Article published in:
Linguistic Landscape
Vol. 7:1 (2021) ► pp. 6085
Alderman, D. H.
(2002) School names as cultural arenas: the naming of U.S. Public Schools after Martin Luther King, Jr., Urban Geography, 27(3), 601–626. CrossrefGoogle Scholar
Austin, J. & Hickey, A.
(2008) Signing the school in neo-liberal times: the public pedagogy of being pedagogically public, The International Journal of Learning, 15 (1), 194–202.Google Scholar
Baker, J.
(2019) Struggling schools pitch for funding, The Sydney Morning Herald 20 August.Google Scholar
Baker, J. & Gladstone, N.
(2019) ‘No time to be kids’: the students travelling 100kms a day to attend a selective school, The Sydney Morning Herald 17 November.Google Scholar
Ball, S. & Youdell, D.
(2008) Hidden privatisation in education. Brussels: Education International.Google Scholar
Baroutsis, A.
(2016) Media accounts of school performance: reinforcing dominant practices of accountability, Journal of Education Policy, 31(5), 567–582. CrossrefGoogle Scholar
Bounds, M. & Morris, A.
(2006) Second wave gentrification in inner-city Sydney, Cities, 23(2), 99–108. CrossrefGoogle Scholar
Bourdieu, P.
(1979) Distinction: a social critique of the judgement of taste. London: Routledge.Google Scholar
Brown, K. D.
(2012) The linguistic landscape of educational spaces: language revitalisation and schools in southeastern Estonia. In Gorter, D., Marten, H. F. & Van Mensel, I. (Eds.) Minority languages in the linguistic landscape. (pp. 281–298). Basingstoke: Palgrave. CrossrefGoogle Scholar
Buckingham, J.
(2010) The rise of religious schools. Sydney: The Centre for Independent Studies.Google Scholar
Burnswoods, J. and Fletcher, J.
(1980) Sydney and the bush: a pictorial history of education in New South Wales. Sydney: New South Wales Department of Education.Google Scholar
Burwell, C. and Lenters, K.
(2015) Word on the street: investigating linguistic landscapes with urban Canadian youth, Pedagogies: An International Journal, 10(3), 201–221. CrossrefGoogle Scholar
Caldwell, B. J.
(2010) Is private schooling becoming the preferred the model of school choice in education, Journal of School Choice, 41: 378–397. CrossrefGoogle Scholar
Cucchiara, M.
(2008) Re-branding urban schools: urban revitalization, social status, and marketing public schools to the upper middle class, Journal of Education Policy, 23(2), 165–179. CrossrefGoogle Scholar
Dowling, J.
(2019) Drivers record a fail when it comes to school zones. The Sydney Morning Herald, August 12.Google Scholar
Dressler, R.
(2015) “Signgeist: promoting bilingualism through the linguistic landscape of school signage”, International Journal of Multilingualism, 12(1), 128–145. CrossrefGoogle Scholar
Fitzsimmons, C.
(2019) “School market irks”, The Sun-Herald 19 May, 4–5.Google Scholar
Foucault, M.
(1986) Other spaces, Diacritics, 16(1), 22–27. CrossrefGoogle Scholar
Fuller, G.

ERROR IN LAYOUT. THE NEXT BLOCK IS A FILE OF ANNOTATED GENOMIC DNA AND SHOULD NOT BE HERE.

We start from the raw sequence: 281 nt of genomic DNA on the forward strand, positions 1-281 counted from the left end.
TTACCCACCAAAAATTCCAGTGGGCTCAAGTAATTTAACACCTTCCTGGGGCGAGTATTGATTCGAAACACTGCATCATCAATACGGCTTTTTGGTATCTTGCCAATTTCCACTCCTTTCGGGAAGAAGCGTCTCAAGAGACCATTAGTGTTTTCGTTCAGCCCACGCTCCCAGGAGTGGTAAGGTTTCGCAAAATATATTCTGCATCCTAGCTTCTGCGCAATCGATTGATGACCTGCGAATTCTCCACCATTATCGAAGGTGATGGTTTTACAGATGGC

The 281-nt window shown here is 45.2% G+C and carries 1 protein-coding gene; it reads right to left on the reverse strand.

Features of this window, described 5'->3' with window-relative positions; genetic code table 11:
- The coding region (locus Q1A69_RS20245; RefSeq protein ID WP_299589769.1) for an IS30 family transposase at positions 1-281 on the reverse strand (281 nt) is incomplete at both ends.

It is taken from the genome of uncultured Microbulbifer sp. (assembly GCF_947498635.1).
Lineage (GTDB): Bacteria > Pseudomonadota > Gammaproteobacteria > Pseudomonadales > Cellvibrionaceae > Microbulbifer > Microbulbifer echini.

(2002) The arrow – directional semiotics: wayfinding in transit, Social Semiotics, 12(3), 231–244. CrossrefGoogle Scholar
Garfield, S.
(2010) Just my type: a book about fonts. London: Profile.Google Scholar
Goffman, E.
(1968) Asylums: essays on the social situation of mental patients and other inmates. Harmondsworth: Penguin.Google Scholar
Gorter, D.
(2018) Linguistic landscapes and trends in the study of schoolscapes, Linguistics and Education, 441, 80–85. CrossrefGoogle Scholar
Gudis, C.
(2004) Buyways: billboards, automobiles and the American landscape. New York: Routledge. CrossrefGoogle Scholar
Hancock, A.
(2012) Capturing the linguistic landscape of Edinburgh: a pedagogical tool to investigate student teachers’ understandings of cultural and linguistic diversity. In Hélot, C., Barni, M., Janssens, R. & Bagna, C. (eds), Linguistic Landscapes, Multilingualism and Social Change. (pp. 249–266). Frankfurt: Peter Lang, Frankfurt.Google Scholar
Harper, D.
(2012) Visual sociology. London: Routledge. CrossrefGoogle Scholar
Hermer, J.
(1996) Official graffiti of the everyday, Law and Society Review, 30(3), 455–480. CrossrefGoogle Scholar
Hickey, A.
(2010) When the street becomes a pedagogue. In Sandlin, J. A., Schultz, B. D. and Burdick, J. (Eds.) Handbook of public pedagogy: education and learning beyond schooling. (pp.161–170). New York: Routledge.Google Scholar
Jensen, O. B.
(2013) Mobile semiotics. In Adey, P., Bissell, D., Hannam, K., Merriman, P. & Sheller, M. (Eds.) The Routledge handbook of mobilities. (pp.566–574). London: Routledge.Google Scholar
(2014) Designing mobilities. Aalberg: University of Aalberg Press.Google Scholar
Johnson, N. B.
(1980) The material culture of public school classrooms: the symbolic integration of local schools and national culture. Anthropology & Education Quarterly, 11(3), 173–190. CrossrefGoogle Scholar
Juhlin, O. & Normark, D.
(2008) Public road signs as intermediate interaction, Space and Culture, 11(4), 383–408. CrossrefGoogle Scholar
Kallen, J. L.
(2010) Changing landscapes: language, space and policy in the Dublin linguistic landscape. In Jaworksi, A. & Thurlow, C. (Eds.) Semiotic landscapes: language, image, space. (pp.41–58). London: Continuum.Google Scholar
Keller, D. B.
(2006) Hidden curriculum in school signage, International Journal of Applied Semiotics, 5(1–2), 185–191.Google Scholar
Kenway, J.
(2013) Challenging inequality in Australian schools: Gonski and beyond, Discourse: Studies in the Cultural Politics of Education, 34(2), 286–308.Google Scholar
Kinneir, J.
(1980) Words and the buildings: the art and practice of public lettering. London: The Architectural Press.Google Scholar
Kress, G. & van Leeuwen, T.
(1996) Reading images: the grammar of visual design. London: RoutledgeGoogle Scholar
Latour, B. & Hermant, E.
(2006) Paris: invisible city. Trans. by Liz Carey-Libbrecht. Paris: Bruno Latour.Google Scholar